Regardless if you just bought your first DSLR camera or you are working as a professional photographer for years, taking pictures of the stars is always fun and may give stunning images. We see pictures of the stars all over the internet and many people think that taking them is very difficult. Not that it’s a piece of cake, there is some work involved, but it doesn’t mean that it’s nuclear physics.
In order to be able to take a good picture of the stars you will need a DSLR or mirrorless camera. Having a full frame camera, such as Canon EOS 5D Mark IV or Nikon D850, will certainly be an advantage, but using an amateur camera, such as Nikon D3400 or Canon EOS 800D, would suffice. Please note, these are not the only models of DSLR cameras on the market, so if you haven’t bought one do a research before buying one.
If you ever shot a picture in the dark you are aware of how the image might look. This means that in order to be able to get the right picture you will need some additional equipment and to adjust the settings on the camera so that you are able to get the desired result.
First and foremost, you need a DSLR camera with a lens. As mentioned, you don’t necessarily need the most expensive equipment on the market. You would be able to get a picture of the stars using an entry level camera with a kit lens, most likely 18-55 mm, but the higher up you go on the “price” the better the shots you will get. One thing that you will definitely need is a tripod. This is essential because you will need to have your camera standing still pointed at the stars if you intend on having a clear image.
Location and timing
The location also plays a huge role in getting the perfect picture. If you intend on shooting astrophotography you must be taking the picture somewhere where there is no light around you, it needs to be pitch black. The best place is somewhere far from the city, like a desert, or clearing in the forest, or somewhere off the highway. In short, you need to be in the middle of nowhere where there are no light sources except the stars.
Before you decide to go out to shoot the stars you need to have two tings in mind: weather and moon. You will need to have clear skies if you want to see the stars. We mentioned that you also need to avoid light pollution, so make sure that you avoid doing astrophotography during a full moon.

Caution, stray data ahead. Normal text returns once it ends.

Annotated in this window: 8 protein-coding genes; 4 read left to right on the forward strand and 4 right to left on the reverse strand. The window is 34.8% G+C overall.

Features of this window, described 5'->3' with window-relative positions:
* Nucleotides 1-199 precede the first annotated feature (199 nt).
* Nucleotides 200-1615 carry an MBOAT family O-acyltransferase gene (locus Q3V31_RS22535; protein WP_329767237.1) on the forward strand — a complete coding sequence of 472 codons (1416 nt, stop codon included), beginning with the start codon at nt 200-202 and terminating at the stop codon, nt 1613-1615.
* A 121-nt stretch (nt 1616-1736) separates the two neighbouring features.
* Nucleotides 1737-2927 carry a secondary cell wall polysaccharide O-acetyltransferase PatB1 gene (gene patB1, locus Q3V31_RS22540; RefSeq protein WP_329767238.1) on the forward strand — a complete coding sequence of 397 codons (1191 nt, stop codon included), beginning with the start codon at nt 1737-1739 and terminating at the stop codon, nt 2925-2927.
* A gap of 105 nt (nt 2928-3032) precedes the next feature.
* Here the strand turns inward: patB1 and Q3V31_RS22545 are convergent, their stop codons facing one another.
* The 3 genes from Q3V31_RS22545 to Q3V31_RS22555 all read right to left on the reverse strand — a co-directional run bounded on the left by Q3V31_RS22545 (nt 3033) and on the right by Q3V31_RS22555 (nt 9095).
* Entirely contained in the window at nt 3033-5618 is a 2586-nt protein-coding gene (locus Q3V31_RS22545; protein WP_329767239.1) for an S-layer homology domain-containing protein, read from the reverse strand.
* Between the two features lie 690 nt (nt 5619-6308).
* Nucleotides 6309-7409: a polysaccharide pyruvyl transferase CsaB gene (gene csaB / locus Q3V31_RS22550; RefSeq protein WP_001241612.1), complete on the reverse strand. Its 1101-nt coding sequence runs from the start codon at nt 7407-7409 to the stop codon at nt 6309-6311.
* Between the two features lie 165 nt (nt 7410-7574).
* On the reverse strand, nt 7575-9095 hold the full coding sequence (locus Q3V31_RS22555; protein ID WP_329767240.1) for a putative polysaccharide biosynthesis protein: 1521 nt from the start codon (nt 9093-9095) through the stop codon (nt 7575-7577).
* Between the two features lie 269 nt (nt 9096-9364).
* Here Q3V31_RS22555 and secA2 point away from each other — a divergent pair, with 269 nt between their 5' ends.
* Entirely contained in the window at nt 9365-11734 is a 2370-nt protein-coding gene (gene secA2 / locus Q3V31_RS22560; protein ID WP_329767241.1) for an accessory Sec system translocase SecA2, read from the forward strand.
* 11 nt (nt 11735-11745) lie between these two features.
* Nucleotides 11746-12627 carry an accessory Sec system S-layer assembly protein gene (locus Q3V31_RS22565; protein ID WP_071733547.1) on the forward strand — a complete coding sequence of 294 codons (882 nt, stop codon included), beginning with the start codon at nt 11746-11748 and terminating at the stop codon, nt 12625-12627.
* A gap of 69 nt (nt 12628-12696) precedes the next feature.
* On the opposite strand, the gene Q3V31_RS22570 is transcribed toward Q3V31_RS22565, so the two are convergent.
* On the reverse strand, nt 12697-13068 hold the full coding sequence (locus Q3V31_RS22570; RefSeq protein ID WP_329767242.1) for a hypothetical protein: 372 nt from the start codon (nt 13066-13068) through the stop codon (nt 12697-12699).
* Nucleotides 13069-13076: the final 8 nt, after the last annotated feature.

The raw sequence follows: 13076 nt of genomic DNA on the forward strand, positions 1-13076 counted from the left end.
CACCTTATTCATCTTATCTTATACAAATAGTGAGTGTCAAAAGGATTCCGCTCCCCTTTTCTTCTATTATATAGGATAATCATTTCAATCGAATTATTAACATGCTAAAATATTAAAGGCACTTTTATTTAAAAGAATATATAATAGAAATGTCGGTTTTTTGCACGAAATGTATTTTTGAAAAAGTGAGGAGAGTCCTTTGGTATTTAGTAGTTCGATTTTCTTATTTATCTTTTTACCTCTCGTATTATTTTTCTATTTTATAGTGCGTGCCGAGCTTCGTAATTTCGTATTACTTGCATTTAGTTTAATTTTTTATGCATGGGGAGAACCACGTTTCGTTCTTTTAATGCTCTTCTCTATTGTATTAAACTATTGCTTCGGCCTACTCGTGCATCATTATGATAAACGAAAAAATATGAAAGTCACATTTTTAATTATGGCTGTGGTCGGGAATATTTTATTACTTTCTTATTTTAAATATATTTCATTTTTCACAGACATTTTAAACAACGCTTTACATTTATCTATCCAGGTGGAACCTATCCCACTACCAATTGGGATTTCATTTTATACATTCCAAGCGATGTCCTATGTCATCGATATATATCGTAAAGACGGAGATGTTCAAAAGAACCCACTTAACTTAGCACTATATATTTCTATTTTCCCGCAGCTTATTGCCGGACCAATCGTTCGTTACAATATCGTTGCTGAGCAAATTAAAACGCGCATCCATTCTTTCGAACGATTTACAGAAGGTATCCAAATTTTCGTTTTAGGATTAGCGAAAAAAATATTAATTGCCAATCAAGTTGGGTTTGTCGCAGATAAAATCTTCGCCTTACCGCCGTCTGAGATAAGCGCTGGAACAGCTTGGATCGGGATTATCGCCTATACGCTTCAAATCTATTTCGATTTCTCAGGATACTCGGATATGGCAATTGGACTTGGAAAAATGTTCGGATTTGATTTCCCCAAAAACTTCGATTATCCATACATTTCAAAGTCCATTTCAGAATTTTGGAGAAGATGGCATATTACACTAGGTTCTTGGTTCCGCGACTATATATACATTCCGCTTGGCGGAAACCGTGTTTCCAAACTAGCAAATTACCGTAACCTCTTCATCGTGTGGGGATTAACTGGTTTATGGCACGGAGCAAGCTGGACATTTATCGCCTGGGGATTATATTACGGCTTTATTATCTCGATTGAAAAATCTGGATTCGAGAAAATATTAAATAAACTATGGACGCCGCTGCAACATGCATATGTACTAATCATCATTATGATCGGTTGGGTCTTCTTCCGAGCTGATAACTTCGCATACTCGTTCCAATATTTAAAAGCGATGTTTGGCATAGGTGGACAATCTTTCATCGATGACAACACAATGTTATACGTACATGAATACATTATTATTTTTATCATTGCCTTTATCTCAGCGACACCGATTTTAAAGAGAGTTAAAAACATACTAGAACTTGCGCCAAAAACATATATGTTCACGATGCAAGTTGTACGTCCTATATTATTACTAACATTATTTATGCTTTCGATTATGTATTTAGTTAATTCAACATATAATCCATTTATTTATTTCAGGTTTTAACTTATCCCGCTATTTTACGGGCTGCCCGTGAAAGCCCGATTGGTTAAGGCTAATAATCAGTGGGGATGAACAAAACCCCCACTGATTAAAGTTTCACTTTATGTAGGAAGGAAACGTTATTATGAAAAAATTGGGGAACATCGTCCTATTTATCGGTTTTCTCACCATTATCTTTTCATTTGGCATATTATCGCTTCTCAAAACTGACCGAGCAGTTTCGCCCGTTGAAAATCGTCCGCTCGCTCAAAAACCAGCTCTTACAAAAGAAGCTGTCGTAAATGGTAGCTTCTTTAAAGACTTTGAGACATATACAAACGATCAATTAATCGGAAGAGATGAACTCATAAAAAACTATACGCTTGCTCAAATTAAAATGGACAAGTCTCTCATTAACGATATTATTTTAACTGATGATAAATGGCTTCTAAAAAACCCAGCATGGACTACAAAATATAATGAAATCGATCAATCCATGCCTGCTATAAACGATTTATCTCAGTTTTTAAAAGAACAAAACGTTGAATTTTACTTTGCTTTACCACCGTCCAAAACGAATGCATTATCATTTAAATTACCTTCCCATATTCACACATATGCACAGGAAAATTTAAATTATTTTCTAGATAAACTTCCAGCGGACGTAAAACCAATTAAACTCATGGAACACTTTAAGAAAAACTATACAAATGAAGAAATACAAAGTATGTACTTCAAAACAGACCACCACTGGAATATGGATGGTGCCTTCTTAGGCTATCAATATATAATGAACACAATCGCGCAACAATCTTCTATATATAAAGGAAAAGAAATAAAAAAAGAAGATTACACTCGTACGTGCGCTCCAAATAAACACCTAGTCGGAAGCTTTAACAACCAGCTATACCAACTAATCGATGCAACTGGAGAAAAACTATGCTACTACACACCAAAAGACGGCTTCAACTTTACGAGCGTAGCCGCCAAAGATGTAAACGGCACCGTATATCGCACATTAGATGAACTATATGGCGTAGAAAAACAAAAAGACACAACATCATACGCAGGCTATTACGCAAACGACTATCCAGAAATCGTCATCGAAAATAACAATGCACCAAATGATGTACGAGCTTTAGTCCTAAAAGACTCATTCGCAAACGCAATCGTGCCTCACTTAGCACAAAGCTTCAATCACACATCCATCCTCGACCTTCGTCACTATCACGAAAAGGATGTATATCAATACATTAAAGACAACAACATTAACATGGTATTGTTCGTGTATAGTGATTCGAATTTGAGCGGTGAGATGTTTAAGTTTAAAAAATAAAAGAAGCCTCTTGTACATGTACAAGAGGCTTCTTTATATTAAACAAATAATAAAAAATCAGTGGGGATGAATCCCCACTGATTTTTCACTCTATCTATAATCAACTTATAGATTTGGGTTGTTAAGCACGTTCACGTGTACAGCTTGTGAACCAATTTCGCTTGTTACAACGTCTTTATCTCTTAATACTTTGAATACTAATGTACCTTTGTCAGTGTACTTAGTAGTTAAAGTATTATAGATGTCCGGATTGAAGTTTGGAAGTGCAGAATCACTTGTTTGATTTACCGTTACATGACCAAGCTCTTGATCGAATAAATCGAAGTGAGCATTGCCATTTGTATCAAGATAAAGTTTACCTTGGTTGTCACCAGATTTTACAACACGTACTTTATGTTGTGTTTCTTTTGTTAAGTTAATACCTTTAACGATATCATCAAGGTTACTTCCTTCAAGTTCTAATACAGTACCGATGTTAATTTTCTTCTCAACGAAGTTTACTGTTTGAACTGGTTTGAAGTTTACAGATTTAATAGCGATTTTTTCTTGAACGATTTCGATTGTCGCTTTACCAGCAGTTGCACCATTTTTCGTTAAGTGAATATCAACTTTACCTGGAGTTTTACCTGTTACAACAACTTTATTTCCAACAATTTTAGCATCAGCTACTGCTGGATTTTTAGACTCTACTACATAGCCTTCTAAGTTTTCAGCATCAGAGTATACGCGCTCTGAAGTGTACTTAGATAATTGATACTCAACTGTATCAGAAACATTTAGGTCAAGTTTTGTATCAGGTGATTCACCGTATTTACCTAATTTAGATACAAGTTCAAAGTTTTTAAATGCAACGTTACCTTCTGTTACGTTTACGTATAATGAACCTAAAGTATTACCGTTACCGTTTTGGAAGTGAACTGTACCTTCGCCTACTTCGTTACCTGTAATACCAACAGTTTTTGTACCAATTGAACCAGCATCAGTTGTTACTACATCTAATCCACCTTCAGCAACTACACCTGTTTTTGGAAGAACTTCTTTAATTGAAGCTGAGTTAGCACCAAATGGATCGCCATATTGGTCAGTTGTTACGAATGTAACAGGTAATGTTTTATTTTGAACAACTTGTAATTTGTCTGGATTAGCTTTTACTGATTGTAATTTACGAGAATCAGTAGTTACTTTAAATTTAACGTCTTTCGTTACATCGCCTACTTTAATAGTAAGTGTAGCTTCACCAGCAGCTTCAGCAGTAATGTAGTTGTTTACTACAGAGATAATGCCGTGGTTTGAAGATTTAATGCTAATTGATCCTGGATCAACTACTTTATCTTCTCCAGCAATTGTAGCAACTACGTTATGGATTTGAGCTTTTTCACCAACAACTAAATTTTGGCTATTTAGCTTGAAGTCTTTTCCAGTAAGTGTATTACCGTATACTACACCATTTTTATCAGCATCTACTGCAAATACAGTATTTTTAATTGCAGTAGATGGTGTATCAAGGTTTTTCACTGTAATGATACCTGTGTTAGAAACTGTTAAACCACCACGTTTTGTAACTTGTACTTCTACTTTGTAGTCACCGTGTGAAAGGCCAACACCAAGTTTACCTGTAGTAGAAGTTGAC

Here comes the tricky part. There are a few settings that you need to keep in mind when taking pictures of the stars: ISO, shutter speed, aperture and focus. Before we start detailing the settings you must use the live view feature, the one where you can view on the display.
Even though you may have heard or read that setting a higher ISO will cause your picture to be noisy. This is true, but for astrophotography you will definitely need to set the ISO higher in order to get more light into the picture. For the first try, you can start with 3200 and see if it works for you.
Unlike most of the pictures that you take while holding the camera in your hands with shutter speeds well bellow the 1 second mark, here you will need to go way up. There is a rule for getting a rough estimate of how to set this setting. It’s called the 500 rule. It’s basically dividing 500 with the focal length of your lens to get the shutter speed. If you are using a full frame (professional) camera with a 24mm lens, you will need to divide 500 with 24 which is around 20 seconds. The numbers change if you are using a camera with a cropped sensor (entry level cameras) where you must multiply the focal length of the lens with the crop factor (you will need to do a research for the camera model that you have) and then divide 500 with the multiplied numbers. Bear in mind, if you set a faster shutter speed you will get a darker picture and if you set a slower shutter speed you will get star trails.
Setting the aperture is the easiest setting of them all. The basic rule is to set the aperture to as wide as possible. This means that more light will be able to fall on the sensor. It would be good if you have a lens that is at lest f/2.8, but you can do well with a kit lens that usually has f/3.5. Lenses do not produce the sharpest images when being set to the widest aperture. So if you are shooting with a lens that has a maximum aperture of f/1.8 you can turn it down to f/2.0 or f/2.8 and still be able to get a good shot.
The final setting is the focus. Using the live view helps with this one. Make sure that you are focusing manually. Using the autofocus might work, but it can fail to do so in the dark, so it is easier to focus manually.
You will definitely not be able to get the perfect shot at first, you will fail a few times. So, play around with the settings, see what settings you can adjust to get the picture that you want.
Tip: even though your camera is on a tripod, use a remote trigger or shoot with a delay. This will prevent the camera from moving when you press the button. Also, always shoot RAW, you will have much more freedom when you process your pictures in PhotoShop
Part time freelancer, full time geek. An expert in writing articles, but sucks at writing bios.